The Pro Football Hall of Fame Quarterback vs. Non-Hall of Fame Quarterback Challenge (Part 1)

It’s late Tuesday evening and we are that much closer to Kickoff 2010.  To celebrate the beginning of what will prove to be yet another great football season, we will count down the remaining five weeks to the season’s opening kickoff with a five-part series of weekly posts that will explore the reasons why some NFL quarterbacks are enshrined in Canton, Ohio, and others patiently (or impatiently) await induction.  This is not your standard barroom discussion or argument over who is the best quarterback of all-time (<cough> Johnny Unitas! <cough>).  Rather, this five-part series represents weeks of extensive statistical analysis I performed a few months ago that offers explanations as to why, for instance, Joe Namath is in the Hall and Earl Morrall is not.

Furthermore, we will look at exactly how relevant player stats like career passing yards, career touchdowns, career completion percentage, and career Super Bowl victories are to the Hall’s answer to Shakespeare’s great question: to induct, or not to induct.  I am sure you also know by now that “The Bard” himself, yeah old Billy Shakes, was a rabid Dallas Cowboys fan, too.

This week, we begin with an introduction to the problem at hand.  Next week, though, we will view our first descriptive statistics.  Please open the .pdf file by clicking the link below.  For your convenience, I included an appendix with my data set and samples at the end of each weekly installment.

If you have any questions, concerns, or anything else to add, please feel free to post your comments here or send me an email.  If you use any material I present herein for academic purposes, just be mindful to write proper citations and/or contact me directly through this blog or email.

The next few weeks will feature heavy statistical theory and relatively complex models and I would be more than happy to explain anything you may not recognize – it can get a bit cryptic.  Lastly, I paid close attention to detail and did my utmost to provide a quality product; nevertheless, should you catch a mistake, a correction would be much appreciated.

Enjoy!

Hall of Fame QBs (Part 1)

Cam Suarez-Bitar.

Thank you all for reading my blog and for your continued support (by the way, Mr. Bryant, an article on fantasy football will follow our five-week trip through the wonderful world of statistics and the great Pro Football Hall of Fame).

 

Surprisingly, Ken Stabler has yet to be inducted to the Pro Football Hall of Fame.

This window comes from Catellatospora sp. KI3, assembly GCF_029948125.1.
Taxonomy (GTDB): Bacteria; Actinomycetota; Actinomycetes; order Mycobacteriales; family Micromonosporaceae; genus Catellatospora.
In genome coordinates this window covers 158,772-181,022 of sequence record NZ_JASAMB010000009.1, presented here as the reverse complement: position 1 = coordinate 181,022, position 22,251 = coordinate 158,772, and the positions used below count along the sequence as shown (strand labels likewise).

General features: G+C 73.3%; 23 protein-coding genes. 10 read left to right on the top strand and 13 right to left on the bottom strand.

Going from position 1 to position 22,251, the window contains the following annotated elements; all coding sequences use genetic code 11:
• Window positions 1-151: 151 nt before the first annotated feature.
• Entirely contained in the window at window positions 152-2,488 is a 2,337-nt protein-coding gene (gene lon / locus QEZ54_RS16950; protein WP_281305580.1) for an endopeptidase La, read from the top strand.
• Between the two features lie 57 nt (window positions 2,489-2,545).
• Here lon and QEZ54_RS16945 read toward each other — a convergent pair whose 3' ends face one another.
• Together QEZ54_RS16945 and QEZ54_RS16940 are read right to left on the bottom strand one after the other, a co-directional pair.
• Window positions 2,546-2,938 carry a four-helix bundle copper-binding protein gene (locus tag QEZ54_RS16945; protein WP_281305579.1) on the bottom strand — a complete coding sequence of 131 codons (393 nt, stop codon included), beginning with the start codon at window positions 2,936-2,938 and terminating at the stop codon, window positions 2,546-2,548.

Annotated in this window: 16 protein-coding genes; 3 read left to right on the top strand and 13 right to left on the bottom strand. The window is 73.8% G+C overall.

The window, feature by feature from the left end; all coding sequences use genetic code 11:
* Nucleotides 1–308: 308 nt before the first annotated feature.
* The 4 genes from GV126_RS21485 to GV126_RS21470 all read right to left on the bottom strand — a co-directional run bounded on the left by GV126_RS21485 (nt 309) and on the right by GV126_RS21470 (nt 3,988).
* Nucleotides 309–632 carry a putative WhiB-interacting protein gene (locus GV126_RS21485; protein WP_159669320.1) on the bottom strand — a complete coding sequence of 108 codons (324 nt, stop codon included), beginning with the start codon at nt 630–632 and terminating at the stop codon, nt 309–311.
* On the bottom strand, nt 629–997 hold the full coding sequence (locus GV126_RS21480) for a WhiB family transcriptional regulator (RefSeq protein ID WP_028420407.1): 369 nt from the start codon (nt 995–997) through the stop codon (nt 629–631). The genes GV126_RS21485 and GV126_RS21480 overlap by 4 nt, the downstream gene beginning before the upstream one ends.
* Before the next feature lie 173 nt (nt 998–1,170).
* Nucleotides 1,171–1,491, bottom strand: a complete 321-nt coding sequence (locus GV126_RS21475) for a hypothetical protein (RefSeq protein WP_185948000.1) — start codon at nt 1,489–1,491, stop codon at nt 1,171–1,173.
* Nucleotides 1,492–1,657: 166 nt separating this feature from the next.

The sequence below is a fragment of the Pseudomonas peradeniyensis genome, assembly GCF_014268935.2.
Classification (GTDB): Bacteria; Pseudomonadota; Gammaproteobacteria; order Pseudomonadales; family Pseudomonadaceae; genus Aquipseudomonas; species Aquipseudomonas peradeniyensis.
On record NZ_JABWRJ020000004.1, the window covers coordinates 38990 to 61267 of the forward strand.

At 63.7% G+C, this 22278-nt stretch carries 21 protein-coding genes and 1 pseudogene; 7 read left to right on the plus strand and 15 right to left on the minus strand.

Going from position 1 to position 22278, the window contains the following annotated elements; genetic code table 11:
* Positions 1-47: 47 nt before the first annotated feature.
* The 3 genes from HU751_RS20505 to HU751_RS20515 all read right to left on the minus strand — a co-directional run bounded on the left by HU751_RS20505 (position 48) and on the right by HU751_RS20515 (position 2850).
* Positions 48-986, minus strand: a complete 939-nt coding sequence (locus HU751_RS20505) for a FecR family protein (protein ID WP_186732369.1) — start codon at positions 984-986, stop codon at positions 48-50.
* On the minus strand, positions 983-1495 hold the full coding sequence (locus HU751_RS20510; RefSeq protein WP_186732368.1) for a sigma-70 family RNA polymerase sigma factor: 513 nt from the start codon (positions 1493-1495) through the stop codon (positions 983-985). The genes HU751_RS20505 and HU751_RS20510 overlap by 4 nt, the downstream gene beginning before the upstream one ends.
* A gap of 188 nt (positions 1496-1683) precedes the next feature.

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  1. Wow. Well done so far. I thought I knew quite a few but was I wrong. I want to see the reaction when I let a few of my friends know some of the snubs.

    • Thanks! It really is surprising that some of these guys are not in. Cunningham (may take some time but he will get in eventually) , Stabler, Morrall, Hadl, Manning, and Gabriel are a few shockers…

    • Mat Masters
    • August 11th, 2010

    After reading this introductory segment of your research, I can’t wait to see what comes next. I have a few thoughts on how certain metrics are applied, which I will outline in further detail after reading the next post. Here’s a hint at where I may be going:

    Don’t scroll down before reading the stats…

    QB1: 186 career starts. 40,239 career yards. 290 TDs. 54.6 comp. pct.

    QB2: 175 career starts. 38,147 career yards. 261 TDs. 58.5 comp. pct.

    QB1: Johnny Unitas

    QB2: Dave Krieg

    • Thanks for your feedback.

      It can be a bit perplexing to see some Hall of Fame vs. non Hall of Fame numbers and how the former, at times, is outperformed on many statistical levels by non-inductees. We’ll take a look at a few things in the upcoming weeks that will demystify the similarities between your Johnny Unitas/Dave Krieg example. It comes down to a few items I’ll address at this project’s conclusion that one would perhaps not expect.

      Dan Fouts, for example, is a bit of an anomaly at first glance. Primarily, he is in for two reasons and each will become evident as we move forward with our study.

      Thanks for your interest. Let’s keep the conversation going.

      –Cam Suarez-Bitar.

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